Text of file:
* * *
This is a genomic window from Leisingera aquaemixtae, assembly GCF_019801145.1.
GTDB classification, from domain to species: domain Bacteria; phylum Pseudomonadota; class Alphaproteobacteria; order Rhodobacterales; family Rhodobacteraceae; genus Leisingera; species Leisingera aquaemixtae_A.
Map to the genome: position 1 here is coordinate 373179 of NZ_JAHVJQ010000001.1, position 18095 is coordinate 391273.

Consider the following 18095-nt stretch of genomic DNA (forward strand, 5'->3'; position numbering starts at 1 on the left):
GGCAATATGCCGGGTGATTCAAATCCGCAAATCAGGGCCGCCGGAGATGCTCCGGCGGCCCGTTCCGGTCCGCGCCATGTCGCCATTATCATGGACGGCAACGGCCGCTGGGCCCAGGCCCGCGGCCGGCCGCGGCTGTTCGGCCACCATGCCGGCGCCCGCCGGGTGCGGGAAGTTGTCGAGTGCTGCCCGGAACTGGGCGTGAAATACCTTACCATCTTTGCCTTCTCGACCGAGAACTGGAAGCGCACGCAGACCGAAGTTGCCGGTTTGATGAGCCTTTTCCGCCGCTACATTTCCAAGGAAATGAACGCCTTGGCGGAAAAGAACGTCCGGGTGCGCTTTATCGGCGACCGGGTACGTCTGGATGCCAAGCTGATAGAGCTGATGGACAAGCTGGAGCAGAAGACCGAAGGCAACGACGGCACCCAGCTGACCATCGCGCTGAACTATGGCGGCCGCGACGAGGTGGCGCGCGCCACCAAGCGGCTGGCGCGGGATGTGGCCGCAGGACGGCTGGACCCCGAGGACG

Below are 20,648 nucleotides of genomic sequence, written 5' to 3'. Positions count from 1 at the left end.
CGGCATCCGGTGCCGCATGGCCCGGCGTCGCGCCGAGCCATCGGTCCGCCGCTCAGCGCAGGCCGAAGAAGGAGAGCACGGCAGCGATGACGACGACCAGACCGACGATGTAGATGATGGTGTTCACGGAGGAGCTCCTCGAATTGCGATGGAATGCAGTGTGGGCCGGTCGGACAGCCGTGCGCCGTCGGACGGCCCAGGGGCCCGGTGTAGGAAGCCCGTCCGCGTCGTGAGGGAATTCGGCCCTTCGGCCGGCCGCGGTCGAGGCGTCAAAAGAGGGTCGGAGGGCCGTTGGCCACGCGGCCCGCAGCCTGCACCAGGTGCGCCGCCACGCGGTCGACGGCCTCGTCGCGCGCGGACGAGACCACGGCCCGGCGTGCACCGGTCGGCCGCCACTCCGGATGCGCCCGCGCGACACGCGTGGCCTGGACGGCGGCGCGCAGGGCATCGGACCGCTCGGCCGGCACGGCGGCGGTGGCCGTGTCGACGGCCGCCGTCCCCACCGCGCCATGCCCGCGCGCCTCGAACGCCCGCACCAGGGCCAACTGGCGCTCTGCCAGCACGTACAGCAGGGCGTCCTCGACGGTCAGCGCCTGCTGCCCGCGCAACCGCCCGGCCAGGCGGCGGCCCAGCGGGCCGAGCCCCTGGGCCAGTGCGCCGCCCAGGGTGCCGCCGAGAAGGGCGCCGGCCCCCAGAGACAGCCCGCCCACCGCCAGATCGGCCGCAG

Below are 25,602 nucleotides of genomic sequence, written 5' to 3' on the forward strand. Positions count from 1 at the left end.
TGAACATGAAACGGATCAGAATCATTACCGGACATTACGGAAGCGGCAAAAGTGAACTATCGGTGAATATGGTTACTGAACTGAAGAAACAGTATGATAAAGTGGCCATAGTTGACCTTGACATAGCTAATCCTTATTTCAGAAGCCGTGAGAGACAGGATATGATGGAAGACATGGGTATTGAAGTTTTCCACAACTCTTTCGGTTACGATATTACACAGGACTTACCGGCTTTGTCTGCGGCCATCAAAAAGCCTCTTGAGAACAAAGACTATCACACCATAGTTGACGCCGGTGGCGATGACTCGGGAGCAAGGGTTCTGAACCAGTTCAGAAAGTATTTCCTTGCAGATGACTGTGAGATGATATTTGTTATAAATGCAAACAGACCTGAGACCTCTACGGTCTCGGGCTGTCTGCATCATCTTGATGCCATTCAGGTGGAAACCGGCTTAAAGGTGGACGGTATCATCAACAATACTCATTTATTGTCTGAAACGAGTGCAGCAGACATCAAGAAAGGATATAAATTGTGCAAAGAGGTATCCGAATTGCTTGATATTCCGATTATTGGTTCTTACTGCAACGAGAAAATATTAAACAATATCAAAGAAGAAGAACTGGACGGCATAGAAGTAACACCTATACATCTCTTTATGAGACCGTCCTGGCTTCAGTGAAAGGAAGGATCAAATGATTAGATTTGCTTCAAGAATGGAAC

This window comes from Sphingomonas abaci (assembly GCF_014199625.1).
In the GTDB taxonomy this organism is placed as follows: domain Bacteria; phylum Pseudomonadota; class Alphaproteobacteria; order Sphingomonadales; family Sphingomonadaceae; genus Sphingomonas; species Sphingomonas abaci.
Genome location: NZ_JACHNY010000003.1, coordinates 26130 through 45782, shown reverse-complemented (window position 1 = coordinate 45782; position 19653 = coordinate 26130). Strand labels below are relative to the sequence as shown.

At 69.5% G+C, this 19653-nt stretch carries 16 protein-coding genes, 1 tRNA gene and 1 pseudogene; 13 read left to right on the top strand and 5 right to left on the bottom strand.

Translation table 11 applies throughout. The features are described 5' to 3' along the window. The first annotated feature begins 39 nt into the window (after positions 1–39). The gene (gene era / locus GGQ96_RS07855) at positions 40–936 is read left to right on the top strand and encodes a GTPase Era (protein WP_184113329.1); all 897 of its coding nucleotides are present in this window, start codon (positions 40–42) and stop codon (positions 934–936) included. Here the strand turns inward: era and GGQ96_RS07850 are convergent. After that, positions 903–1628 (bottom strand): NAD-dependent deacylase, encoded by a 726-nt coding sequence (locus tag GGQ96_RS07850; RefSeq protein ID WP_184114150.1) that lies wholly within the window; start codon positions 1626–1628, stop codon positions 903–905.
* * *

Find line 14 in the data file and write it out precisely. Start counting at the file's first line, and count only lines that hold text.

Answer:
Translation table 11 applies throughout. The features are described 5' to 3' along the window. The first annotated feature begins 39 nt into the window (after positions 1–39). The gene (gene era / locus GGQ96_RS07855) at positions 40–936 is read left to right on the top strand and encodes a GTPase Era (protein WP_184113329.1); all 897 of its coding nucleotides are present in this window, start codon (positions 40–42) and stop codon (positions 934–936) included. Here the strand turns inward: era and GGQ96_RS07850 are convergent. After that, positions 903–1628 (bottom strand): NAD-dependent deacylase, encoded by a 726-nt coding sequence (locus tag GGQ96_RS07850; RefSeq protein ID WP_184114150.1) that lies wholly within the window; start codon positions 1626–1628, stop codon positions 903–905.